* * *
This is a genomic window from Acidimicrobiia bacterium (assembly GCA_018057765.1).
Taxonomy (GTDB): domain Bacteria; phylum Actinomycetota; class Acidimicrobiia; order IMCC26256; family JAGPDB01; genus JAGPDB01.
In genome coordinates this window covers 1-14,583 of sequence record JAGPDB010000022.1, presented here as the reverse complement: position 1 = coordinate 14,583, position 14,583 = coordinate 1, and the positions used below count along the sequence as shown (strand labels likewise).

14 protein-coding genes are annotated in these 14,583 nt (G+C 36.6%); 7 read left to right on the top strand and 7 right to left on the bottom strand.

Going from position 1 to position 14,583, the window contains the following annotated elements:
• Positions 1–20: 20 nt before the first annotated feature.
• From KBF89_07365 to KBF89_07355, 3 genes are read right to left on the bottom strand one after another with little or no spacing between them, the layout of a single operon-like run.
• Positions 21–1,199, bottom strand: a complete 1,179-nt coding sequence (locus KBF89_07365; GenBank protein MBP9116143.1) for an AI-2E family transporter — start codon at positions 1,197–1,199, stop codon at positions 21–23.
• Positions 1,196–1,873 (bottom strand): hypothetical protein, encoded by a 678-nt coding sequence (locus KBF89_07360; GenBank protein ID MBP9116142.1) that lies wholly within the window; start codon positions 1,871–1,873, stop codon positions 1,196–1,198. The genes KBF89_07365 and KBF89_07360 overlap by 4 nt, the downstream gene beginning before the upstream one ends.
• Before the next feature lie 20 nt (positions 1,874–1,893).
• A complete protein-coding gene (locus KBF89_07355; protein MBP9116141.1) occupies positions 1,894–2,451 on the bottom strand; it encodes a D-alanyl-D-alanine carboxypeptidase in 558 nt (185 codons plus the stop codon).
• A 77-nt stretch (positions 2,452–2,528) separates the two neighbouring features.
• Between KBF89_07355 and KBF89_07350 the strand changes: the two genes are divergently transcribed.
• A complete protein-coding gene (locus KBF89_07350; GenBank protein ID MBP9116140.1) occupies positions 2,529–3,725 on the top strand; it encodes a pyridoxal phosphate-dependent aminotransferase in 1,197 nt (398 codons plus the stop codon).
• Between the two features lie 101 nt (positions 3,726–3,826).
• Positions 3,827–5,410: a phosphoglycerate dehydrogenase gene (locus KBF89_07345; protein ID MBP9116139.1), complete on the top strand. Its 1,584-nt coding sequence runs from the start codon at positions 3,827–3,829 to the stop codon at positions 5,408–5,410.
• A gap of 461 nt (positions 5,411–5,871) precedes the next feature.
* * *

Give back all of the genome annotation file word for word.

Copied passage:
This is a genomic window from Acidimicrobiia bacterium (assembly GCA_018057765.1).
Taxonomy (GTDB): domain Bacteria; phylum Actinomycetota; class Acidimicrobiia; order IMCC26256; family JAGPDB01; genus JAGPDB01.
In genome coordinates this window covers 1-14,583 of sequence record JAGPDB010000022.1, presented here as the reverse complement: position 1 = coordinate 14,583, position 14,583 = coordinate 1, and the positions used below count along the sequence as shown (strand labels likewise).

14 protein-coding genes are annotated in these 14,583 nt (G+C 36.6%); 7 read left to right on the top strand and 7 right to left on the bottom strand.

Going from position 1 to position 14,583, the window contains the following annotated elements:
• Positions 1–20: 20 nt before the first annotated feature.
• From KBF89_07365 to KBF89_07355, 3 genes are read right to left on the bottom strand one after another with little or no spacing between them, the layout of a single operon-like run.
• Positions 21–1,199, bottom strand: a complete 1,179-nt coding sequence (locus KBF89_07365; GenBank protein MBP9116143.1) for an AI-2E family transporter — start codon at positions 1,197–1,199, stop codon at positions 21–23.
• Positions 1,196–1,873 (bottom strand): hypothetical protein, encoded by a 678-nt coding sequence (locus KBF89_07360; GenBank protein ID MBP9116142.1) that lies wholly within the window; start codon positions 1,871–1,873, stop codon positions 1,196–1,198. The genes KBF89_07365 and KBF89_07360 overlap by 4 nt, the downstream gene beginning before the upstream one ends.
• Before the next feature lie 20 nt (positions 1,874–1,893).
• A complete protein-coding gene (locus KBF89_07355; protein MBP9116141.1) occupies positions 1,894–2,451 on the bottom strand; it encodes a D-alanyl-D-alanine carboxypeptidase in 558 nt (185 codons plus the stop codon).
• A 77-nt stretch (positions 2,452–2,528) separates the two neighbouring features.
• Between KBF89_07355 and KBF89_07350 the strand changes: the two genes are divergently transcribed.
• A complete protein-coding gene (locus KBF89_07350; GenBank protein ID MBP9116140.1) occupies positions 2,529–3,725 on the top strand; it encodes a pyridoxal phosphate-dependent aminotransferase in 1,197 nt (398 codons plus the stop codon).
• Between the two features lie 101 nt (positions 3,726–3,826).
• Positions 3,827–5,410: a phosphoglycerate dehydrogenase gene (locus KBF89_07345; protein ID MBP9116139.1), complete on the top strand. Its 1,584-nt coding sequence runs from the start codon at positions 3,827–3,829 to the stop codon at positions 5,408–5,410.
• A gap of 461 nt (positions 5,411–5,871) precedes the next feature.